In late spring of 2016, the Eleventh Circuit Court of Appeals held that creditors could be liable under the FDCPA despite following prescribed bankruptcy rules of procedure. The decision of the Eleventh Circuit came in an appeal combining the cases of Johnson v. Midland Funding, LLC and Brock v. Resurgent Capital Services, L.P., 2016 U.S. App. LEXIS 9478 (11th Cir. May 24, 2016).
On October 11, 2016, the Supreme Court granted certiorari in Midland Funding, LLC v. Johnson, No. 16-348 to review the Eleventh Circuit’s holding in the Johnson and Brock cases. In Midland Funding, the Supreme Court granted certiorari with respect to the following questions:
1. Whether the filing of an accurate proof of claim for an unextinguished time-barred debt in a bankruptcy proceeding violates the Fair Debt Collection Practices Act.
2. Whether the Bankruptcy Code, which governs the filing of proofs of claim in bankruptcy, precludes the application of the Fair Debt Collection Practices Act to the filing of an accurate proof of claim for an unextinguished time-barred debt.
The Eleventh Circuit’s earlier holding further muddied the circuit's split on the first issue and created a split on the second. In an unusual set of circumstances, both parties urged the Supreme Court to review the matter. Loan Lawyers will monitor the case as it proceeds. For more information, please see our earlier blog about the 11th Circuit's holding in Johnson and Brock. Also, copies of the parties’ briefs in the present matter before the Supreme Court are available from the SCOTUS blog.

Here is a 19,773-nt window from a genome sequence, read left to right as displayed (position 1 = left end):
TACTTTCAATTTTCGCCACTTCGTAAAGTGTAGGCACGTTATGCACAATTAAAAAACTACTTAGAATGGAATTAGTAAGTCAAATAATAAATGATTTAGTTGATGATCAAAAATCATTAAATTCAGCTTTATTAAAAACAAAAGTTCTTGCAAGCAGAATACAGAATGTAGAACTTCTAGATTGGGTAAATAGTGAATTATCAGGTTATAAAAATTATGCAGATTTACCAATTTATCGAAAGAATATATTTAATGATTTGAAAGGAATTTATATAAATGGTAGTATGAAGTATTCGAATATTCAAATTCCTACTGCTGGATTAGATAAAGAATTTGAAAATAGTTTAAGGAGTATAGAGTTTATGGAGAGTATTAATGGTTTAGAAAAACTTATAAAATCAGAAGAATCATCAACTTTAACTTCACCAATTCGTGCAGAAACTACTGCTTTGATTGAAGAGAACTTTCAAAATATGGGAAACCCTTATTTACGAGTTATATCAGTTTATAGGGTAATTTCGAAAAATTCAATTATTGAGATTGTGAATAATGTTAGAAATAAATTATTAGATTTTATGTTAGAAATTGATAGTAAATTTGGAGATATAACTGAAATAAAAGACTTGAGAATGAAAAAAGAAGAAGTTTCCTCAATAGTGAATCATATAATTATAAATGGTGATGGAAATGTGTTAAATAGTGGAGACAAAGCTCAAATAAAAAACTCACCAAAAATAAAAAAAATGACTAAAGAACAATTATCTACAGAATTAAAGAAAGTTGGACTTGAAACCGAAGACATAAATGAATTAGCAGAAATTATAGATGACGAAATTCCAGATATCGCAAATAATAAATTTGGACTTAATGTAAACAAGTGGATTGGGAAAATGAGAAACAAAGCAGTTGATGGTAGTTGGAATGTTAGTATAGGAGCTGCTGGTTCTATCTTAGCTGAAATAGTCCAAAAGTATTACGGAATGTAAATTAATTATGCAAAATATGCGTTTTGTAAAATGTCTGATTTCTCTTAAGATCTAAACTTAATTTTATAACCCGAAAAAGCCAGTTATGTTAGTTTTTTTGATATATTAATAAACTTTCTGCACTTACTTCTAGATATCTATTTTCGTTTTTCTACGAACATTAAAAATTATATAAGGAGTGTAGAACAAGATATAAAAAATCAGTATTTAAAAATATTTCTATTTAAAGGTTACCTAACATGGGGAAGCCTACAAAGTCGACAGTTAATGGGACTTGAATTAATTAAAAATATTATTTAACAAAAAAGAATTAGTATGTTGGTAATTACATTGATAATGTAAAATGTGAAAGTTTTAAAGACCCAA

To review the 11th Circuit's holding, first understanding the FDCPA’s extraordinarily broad definition of “debt collector” is necessary, since the court restricted its holding to cases where the claim is filed by a ‘debt collector’ as defined by the FDCPA. The FDCPA specifically defines the term ‘debt collector’ to mean “any person who . . . regularly collects or attempts to collect, directly or indirectly, debts owed or due or asserted to be owed or due another.”
Based upon the 11th Circuit's holding in the prior two cases, these time-barred claims violate the FDCPA when filed specifically by a “debt collector,” even though the Bankruptcy Code ("Code"), specifically 11 U.S.C. § 501(a), allows a proof of claim for a debt barred by the statute of limitations to be filed.
Creditors may file proofs of claim in bankruptcy cases pursuant to 11 U.S.C. § 501(a). A "proof of claim" is a document filed by a creditor with the Bankruptcy Court to register a claim against the bankruptcy estate. The proof of claim sets forth the amount of the debt as of the date of the bankruptcy filing and the classification of the debt as either secured, unsecured, or priority.
In the appeal involving the Johnson and Brock cases, the 11th Circuit saw no conflict between the Bankruptcy Code and the FDCPA In holding that a debt collector filing a proof of claim in a bankruptcy case on a time-barred debt violates the FDCPA.
The court stated that the Code allows all creditors to file proofs of claim in bankruptcy cases, but does not protect these creditors from all liability. Thus, a particular subset of creditors, in this case, debt collectors, may be liable under the FDCPA for bankruptcy filings they know to be time-barred.
Stay tuned for the decision of the Supreme Court!The experienced South Florida defense attorneys at Loan Lawyers are here to review your potential claims against a debt collector, and will help you recover the damages you deserve. To schedule a free consultation at any of our three conveniently located offices, contact Loan Lawyers today by calling (888) FIGHT-13 (344-4813).